Monday, September 20, 2010 MORE rain, 61 degrees
We left Longview on WA 4 through an industrial part of the city. We had seen trees clear-cut, huge trucks hauling logs, and now we saw where they were taken, a huge Weyhaeuser facility that grades, planes, and dries lumber. It stretched a half-mile along the highway. When the road left the city, we found that we were following the Columbia River 86 miles to its mouth. The river is wide and gray in today's gloomy weather. Along its banks there is evidence of its past as well as its present: old dock pilings rotting away and newer piers capable of mooring very large container ships, barges, and even the NCL cruise ship, Norwegian Pearl. Further down the road, we pulled into two overlooks, one a wide beach with mighty surf rolling in from the Pacific and the other a short walk to the North Head Lighthouse, long in use to warn ships of the shoals at the mouth of the Columbia.
Our destination was the Lewis and Clark Interpretive Center located at the mouth of the Columbia River. This was the terminus of the 1804-1806 expedition. In North Dakota we visited Fort Mandan where Lewis and Clark wintered in 1804-05 before continuing to the Pacific. Now we learned about the hardships the Corps of Discovery endured crossing the Rocky and Bitteroot Mountains. They were in uncharted territory, not knowing what they would encounter next. Sometimes they were trekking over rugged mountains, and other times they were riding rapids in their dugout canoes. One especially tense moment occurred when Lewis and Clark tried to convince the Shoshone Indians to provide them with horses. Then Sacagawea, who had been kidnapped years before, realized that the chief was her brother. Following an emotional reunion, the chief was more than willing give them what they needed.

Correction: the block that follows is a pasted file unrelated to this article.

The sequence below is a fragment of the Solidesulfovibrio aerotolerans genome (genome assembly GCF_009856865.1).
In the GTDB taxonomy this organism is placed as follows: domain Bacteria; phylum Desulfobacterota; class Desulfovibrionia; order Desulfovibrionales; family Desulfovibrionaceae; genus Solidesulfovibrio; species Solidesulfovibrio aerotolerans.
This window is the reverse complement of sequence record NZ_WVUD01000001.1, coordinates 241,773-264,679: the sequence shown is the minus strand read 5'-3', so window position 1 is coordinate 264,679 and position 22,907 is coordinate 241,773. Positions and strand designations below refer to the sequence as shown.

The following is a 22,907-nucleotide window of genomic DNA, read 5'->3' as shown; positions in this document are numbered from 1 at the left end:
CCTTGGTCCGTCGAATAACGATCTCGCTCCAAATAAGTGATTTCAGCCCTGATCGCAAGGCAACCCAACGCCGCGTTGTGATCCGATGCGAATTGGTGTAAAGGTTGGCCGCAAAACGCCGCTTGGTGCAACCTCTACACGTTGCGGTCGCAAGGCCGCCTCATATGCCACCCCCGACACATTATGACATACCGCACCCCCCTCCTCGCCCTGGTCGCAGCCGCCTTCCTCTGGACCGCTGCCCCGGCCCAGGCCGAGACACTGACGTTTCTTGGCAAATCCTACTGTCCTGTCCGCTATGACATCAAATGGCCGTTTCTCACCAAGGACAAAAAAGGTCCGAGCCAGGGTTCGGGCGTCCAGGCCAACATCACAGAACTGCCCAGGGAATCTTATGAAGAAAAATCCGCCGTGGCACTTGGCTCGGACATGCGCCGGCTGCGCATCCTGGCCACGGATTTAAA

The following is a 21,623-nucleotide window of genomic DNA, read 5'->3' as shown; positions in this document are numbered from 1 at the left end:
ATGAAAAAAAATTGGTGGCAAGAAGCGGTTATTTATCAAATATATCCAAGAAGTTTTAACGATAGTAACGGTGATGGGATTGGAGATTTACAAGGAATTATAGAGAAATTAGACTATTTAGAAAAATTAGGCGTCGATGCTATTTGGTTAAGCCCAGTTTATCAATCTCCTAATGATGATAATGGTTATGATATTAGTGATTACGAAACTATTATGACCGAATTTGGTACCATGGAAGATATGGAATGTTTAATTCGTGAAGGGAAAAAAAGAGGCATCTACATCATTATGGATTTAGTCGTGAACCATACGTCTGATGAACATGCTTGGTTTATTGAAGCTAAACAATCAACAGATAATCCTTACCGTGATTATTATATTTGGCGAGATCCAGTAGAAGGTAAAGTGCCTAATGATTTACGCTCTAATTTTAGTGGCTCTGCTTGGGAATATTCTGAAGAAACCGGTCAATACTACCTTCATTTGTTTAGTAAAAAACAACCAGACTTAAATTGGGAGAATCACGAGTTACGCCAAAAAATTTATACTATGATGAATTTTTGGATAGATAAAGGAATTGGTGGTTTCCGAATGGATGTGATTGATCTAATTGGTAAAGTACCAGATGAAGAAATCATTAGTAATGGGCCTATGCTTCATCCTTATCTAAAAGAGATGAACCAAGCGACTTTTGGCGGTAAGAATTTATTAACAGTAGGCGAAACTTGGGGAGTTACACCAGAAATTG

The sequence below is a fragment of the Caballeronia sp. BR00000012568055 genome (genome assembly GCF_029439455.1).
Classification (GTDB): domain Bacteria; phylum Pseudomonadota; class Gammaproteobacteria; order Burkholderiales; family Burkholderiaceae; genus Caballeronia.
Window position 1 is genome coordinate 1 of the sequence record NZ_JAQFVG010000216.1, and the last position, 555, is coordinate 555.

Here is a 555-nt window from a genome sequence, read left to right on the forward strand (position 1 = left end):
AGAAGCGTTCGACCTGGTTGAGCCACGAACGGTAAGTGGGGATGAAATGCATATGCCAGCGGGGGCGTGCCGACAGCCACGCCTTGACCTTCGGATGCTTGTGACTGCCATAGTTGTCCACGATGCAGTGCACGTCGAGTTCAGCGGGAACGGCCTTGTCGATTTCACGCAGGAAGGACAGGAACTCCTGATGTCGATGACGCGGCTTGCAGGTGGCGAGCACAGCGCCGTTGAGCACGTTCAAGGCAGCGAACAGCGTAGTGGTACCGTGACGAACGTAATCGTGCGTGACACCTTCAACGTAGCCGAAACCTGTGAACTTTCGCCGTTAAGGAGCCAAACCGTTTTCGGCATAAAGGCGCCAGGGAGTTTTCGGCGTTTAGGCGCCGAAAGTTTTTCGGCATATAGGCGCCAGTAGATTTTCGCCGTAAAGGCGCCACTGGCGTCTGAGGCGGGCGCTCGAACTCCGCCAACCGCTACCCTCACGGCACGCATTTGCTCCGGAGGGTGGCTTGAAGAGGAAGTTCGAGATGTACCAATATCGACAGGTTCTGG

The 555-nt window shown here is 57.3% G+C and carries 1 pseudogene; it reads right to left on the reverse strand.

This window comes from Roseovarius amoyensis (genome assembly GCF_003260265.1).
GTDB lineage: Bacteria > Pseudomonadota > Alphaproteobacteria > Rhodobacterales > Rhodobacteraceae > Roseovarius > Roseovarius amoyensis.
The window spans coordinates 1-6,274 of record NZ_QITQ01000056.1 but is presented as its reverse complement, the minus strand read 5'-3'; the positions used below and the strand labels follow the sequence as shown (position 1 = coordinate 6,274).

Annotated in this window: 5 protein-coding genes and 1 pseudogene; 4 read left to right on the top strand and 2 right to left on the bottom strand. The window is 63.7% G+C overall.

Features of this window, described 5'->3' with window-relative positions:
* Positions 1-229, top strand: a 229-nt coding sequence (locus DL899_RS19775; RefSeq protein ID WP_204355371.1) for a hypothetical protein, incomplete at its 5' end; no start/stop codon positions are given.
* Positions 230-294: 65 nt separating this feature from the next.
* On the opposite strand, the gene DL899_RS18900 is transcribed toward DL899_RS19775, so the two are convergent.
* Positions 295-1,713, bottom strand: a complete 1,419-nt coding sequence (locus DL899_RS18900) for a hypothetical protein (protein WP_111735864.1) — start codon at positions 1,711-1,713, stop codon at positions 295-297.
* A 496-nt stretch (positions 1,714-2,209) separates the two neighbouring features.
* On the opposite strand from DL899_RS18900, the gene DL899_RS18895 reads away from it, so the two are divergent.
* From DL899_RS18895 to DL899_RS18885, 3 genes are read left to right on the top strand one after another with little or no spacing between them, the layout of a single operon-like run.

The expedition finally reached the Pacific in November 1805. The Corps was trapped in a torrential rain storm for six days in what they called the Dismal Nitch. Once the storm abated, Lewis and Clark polled everyone to determine where they should winter. They voted to cross the Columbia to build their encampment away from the prevailing winds and to be closer to elk herds. The Corps remained at Fort Clatsop from December 1805-March 1806. During that time the captains updated their journals while others hunted, fished, and boiled sea water for salt to preserve their food supply, repaired equipment, and made new clothing. But it was a miserable winter as it rained 94 of the 106 days they were in the fort. Finally in March they began their way east. This time they knew what to expect and where to go. They arrived in St. Louis on September 20th, 204 years ago today, completing all the tasks assigned to them.
We spent over three hours at the interpretive center, reading large panels with text and pictures depicting the 4,000 miles of their journey. We also watched a film, viewed artifacts, and used interactive displays. Then we were at Fort Clatsop for an hour and a half, walking around the reconstructed fort, very similar to Fort Mandan, watching two more movies, and viewing more displays. We have a new appreciation for how what Lewis and Clark accomplished changed our country for all time.
TODAY'S ROUTE: WA 432-WA 4-US101-WA 401-retrace to US 101S-US 26E- I 84E, Portland, Oregon, finally after 11 days in Washington